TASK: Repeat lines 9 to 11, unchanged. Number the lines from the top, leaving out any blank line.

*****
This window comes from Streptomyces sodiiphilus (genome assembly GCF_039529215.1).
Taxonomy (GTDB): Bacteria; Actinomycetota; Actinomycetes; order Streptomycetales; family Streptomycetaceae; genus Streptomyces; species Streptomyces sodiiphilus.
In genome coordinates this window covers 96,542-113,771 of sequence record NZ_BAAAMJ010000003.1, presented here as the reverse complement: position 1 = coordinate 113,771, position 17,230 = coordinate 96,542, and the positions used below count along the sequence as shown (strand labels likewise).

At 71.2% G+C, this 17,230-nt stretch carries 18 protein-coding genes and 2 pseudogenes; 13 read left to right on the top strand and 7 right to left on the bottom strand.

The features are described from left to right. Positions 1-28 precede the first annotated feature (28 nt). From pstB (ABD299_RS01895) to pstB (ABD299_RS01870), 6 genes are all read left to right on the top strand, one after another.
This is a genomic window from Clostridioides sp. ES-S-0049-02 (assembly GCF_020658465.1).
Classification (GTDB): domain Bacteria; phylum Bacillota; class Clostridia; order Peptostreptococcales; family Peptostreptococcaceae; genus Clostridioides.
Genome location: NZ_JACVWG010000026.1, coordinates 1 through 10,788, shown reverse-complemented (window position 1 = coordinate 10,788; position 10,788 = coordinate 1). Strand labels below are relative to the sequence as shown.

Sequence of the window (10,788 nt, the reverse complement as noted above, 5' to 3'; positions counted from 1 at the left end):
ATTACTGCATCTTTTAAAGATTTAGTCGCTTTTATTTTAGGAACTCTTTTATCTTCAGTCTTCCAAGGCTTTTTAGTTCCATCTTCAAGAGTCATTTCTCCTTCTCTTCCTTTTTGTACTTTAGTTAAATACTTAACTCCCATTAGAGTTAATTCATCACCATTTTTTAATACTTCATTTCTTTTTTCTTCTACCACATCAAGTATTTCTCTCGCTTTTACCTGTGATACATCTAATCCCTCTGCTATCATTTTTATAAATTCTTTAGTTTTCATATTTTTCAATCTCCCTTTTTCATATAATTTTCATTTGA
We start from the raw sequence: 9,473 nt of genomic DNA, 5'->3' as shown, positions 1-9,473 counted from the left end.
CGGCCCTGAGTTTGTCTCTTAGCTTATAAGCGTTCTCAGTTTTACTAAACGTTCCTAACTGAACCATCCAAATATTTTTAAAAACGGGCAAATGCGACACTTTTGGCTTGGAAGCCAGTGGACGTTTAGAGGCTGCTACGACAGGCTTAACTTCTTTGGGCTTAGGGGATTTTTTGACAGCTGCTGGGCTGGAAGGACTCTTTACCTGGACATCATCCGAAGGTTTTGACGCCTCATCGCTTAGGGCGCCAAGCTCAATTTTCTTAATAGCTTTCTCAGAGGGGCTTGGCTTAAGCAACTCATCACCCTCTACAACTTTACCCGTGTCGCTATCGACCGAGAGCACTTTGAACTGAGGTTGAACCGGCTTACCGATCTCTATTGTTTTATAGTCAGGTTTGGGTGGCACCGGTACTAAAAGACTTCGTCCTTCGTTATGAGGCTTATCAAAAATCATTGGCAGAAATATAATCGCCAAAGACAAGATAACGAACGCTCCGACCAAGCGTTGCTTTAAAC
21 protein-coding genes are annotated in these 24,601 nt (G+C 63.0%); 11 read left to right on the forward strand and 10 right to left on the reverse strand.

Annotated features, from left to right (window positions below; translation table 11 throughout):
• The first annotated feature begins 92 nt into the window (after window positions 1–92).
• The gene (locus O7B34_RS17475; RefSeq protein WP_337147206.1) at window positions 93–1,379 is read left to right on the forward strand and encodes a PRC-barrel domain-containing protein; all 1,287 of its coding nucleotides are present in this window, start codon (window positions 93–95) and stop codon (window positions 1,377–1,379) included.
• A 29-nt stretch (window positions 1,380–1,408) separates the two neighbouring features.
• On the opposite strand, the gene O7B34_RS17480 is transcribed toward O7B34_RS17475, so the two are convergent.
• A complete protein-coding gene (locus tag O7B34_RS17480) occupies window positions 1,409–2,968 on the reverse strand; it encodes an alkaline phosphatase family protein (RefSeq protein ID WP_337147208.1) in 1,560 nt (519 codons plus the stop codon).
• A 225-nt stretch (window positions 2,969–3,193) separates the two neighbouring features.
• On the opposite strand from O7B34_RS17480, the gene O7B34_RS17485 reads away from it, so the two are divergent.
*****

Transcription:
Sequence of the window (10,788 nt, the reverse complement as noted above, 5' to 3'; positions counted from 1 at the left end):
ATTACTGCATCTTTTAAAGATTTAGTCGCTTTTATTTTAGGAACTCTTTTATCTTCAGTCTTCCAAGGCTTTTTAGTTCCATCTTCAAGAGTCATTTCTCCTTCTCTTCCTTTTTGTACTTTAGTTAAATACTTAACTCCCATTAGAGTTAATTCATCACCATTTTTTAATACTTCATTTCTTTTTTCTTCTACCACATCAAGTATTTCTCTCGCTTTTACCTGTGATACATCTAATCCCTCTGCTATCATTTTTATAAATTCTTTAGTTTTCATATTTTTCAATCTCCCTTTTTCATATAATTTTCATTTGA
We start from the raw sequence: 9,473 nt of genomic DNA, 5'->3' as shown, positions 1-9,473 counted from the left end.